Have you been thinking about your next planned activity on your next free day? Many residents as well as visitors enjoy activities in Florida like jet skiing or parasailing. Perhaps a rickshaw ride would be a more appropriate way to see the sights while experiencing something different for a change.
But before planning your next adventurous activity, our Fort Lauderdale personal injury lawyers want to point out the risk and potential injuries these activities can cause. We’re not trying to be kill-joys. But it’s important to know and understand that not all operators of tourist activities are created equal. Some are as concerned about guest safety as they are about profits. Others … not so much.
The Sun Sentinel recently reported on the boom in the rickshaw business in Fort Lauderdale.
The city has received applications to increase the current fleet of 20 pedicabs to more than 60. Law enforcement officials are worried about traffic safety. In addition, city officials need to improve safety regulations. It is surprising that the safety regulations had not been changed considering the serious New Year’s Day accident in 2008 that left 2 women injured.
That accident involved a hit and run driver that rear ended the uninsured rickshaw.
Currently the city doesn’t require safety features such as turn signals, rearview mirrors, lights and seat belts to be placed in rickshaws. The minimum requirements for operators include: need a valid driver’s license, they can’t interfere with traffic, and they must carry liability insurance of $100,000 per accident.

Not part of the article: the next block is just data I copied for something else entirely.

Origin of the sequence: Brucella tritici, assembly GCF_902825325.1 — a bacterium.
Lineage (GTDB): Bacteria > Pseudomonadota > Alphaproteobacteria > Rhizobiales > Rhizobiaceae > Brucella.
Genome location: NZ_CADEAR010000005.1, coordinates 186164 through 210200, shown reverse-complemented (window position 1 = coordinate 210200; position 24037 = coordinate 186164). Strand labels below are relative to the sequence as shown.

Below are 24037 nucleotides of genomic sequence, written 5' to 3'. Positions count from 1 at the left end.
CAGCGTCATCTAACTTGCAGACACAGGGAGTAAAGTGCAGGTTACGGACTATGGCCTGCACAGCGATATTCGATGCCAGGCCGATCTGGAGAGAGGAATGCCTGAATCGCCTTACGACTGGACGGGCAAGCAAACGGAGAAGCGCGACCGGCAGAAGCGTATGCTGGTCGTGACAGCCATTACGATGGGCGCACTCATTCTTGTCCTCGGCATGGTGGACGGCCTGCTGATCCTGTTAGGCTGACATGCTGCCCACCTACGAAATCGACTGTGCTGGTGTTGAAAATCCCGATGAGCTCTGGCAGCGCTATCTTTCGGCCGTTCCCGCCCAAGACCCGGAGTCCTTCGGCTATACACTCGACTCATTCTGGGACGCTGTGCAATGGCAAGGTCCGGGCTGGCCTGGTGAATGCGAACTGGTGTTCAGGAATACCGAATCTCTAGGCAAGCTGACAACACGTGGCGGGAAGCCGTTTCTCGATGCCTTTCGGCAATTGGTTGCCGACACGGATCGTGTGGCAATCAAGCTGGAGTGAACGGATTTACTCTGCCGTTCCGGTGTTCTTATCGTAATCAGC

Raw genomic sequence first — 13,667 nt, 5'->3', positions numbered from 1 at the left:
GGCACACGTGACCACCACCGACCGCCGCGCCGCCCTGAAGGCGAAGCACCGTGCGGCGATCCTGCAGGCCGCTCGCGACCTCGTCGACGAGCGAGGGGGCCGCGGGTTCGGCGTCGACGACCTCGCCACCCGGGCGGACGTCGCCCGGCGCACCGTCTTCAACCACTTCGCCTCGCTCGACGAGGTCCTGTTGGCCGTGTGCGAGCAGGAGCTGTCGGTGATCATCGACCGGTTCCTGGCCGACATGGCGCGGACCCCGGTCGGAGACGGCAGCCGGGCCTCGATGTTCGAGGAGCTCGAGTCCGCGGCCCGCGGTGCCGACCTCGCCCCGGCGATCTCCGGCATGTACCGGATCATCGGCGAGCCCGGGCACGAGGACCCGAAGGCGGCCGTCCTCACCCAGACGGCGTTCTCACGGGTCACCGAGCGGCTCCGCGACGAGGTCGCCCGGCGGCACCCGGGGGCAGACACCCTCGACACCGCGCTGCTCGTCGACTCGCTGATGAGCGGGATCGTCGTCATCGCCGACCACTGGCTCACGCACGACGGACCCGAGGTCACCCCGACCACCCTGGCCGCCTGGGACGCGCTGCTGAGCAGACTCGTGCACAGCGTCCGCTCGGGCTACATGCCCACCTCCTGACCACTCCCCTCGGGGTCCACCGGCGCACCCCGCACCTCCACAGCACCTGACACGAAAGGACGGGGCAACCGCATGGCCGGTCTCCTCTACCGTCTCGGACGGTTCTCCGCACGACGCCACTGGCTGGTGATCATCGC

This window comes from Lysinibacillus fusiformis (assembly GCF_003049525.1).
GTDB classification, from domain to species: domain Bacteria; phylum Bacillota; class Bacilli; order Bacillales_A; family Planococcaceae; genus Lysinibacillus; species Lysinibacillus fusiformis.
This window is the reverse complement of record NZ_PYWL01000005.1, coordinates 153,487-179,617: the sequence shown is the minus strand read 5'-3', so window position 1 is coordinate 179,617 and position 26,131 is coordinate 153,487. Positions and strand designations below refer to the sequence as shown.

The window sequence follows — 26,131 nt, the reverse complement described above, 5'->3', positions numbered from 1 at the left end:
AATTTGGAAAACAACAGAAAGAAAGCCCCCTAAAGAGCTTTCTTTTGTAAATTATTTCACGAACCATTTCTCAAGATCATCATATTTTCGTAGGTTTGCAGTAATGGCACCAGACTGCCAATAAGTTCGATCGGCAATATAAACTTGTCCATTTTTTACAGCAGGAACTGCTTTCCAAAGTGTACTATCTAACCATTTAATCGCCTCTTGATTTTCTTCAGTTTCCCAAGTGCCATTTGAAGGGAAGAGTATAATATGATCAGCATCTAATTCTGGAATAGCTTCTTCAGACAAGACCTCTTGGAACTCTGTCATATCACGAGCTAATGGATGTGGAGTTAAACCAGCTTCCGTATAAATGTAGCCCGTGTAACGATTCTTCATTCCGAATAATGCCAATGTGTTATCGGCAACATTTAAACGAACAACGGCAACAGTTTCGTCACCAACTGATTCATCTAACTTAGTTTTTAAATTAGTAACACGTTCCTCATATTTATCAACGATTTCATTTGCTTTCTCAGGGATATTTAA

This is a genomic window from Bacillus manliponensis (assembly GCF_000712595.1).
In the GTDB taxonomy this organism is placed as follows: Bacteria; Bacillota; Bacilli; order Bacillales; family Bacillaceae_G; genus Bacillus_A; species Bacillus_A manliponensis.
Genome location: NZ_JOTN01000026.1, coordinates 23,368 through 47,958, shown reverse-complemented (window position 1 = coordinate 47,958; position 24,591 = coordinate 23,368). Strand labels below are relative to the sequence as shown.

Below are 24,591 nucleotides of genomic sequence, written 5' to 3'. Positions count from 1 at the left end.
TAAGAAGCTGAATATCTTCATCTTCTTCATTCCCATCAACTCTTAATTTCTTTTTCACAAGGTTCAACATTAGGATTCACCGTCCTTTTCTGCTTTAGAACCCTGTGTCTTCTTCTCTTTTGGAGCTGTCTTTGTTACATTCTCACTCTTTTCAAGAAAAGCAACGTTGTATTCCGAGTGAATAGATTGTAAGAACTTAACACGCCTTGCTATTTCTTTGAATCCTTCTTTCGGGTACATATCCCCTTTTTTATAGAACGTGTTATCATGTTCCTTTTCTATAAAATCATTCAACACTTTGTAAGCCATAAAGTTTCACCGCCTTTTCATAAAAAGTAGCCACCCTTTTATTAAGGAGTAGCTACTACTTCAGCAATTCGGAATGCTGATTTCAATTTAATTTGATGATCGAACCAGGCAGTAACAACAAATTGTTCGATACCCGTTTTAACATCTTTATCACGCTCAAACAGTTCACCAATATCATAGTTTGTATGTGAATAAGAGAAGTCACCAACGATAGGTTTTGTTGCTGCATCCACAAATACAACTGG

Fort Lauderdale officials are considering requiring as much as $1 million in insurance coverage, safety features including seat belts, inspections of the pedicabs done annually, and having ownership and rate information posted in the vehicle. The city is also considering increasing the rickshaw fleet by only 12 instead of the requested 50.
Fort Lauderdale’s Police Department wants rickshaws barred from congested streets where space is at a premium.
In the past several years Orlando and New York City have implemented stronger regulations regarding pedicabs after accidents or the increased number of pedicabs increased the dangers faced by riders and motorists alike.
In 2008, the National Highway Traffic Safety Administration (NHTSA) reported there were 716 pedalcyclists killed and another 52,000 were injured in traffic crashes.
Some facts about fatal pedalcyclist crashes:
-69% occur in urban areas.
-64% occur at non-intersection locations.
-28% occur between 5 p.m. and 9 p.m.
-12% happen in September and 9% happen in June.
Interestingly, the first motor vehicle crash in the U.S. occurred in 1896, when a motor vehicle crashed into a pedalcycle rider.
If you have been injured in a Florida accident contact Fort Lauderdale Law Offices of Dean H. Freeman for a free consultation. Call 1-800-529-2368.